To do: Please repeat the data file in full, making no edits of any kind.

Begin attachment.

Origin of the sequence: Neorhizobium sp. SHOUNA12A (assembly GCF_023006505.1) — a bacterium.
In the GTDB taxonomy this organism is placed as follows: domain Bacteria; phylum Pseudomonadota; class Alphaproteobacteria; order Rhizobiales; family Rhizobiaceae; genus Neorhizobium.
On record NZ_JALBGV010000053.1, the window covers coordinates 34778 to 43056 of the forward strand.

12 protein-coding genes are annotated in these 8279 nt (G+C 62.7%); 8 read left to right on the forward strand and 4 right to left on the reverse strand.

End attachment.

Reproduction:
Origin of the sequence: Neorhizobium sp. SHOUNA12A (assembly GCF_023006505.1) — a bacterium.
In the GTDB taxonomy this organism is placed as follows: domain Bacteria; phylum Pseudomonadota; class Alphaproteobacteria; order Rhizobiales; family Rhizobiaceae; genus Neorhizobium.
On record NZ_JALBGV010000053.1, the window covers coordinates 34778 to 43056 of the forward strand.

12 protein-coding genes are annotated in these 8279 nt (G+C 62.7%); 8 read left to right on the forward strand and 4 right to left on the reverse strand.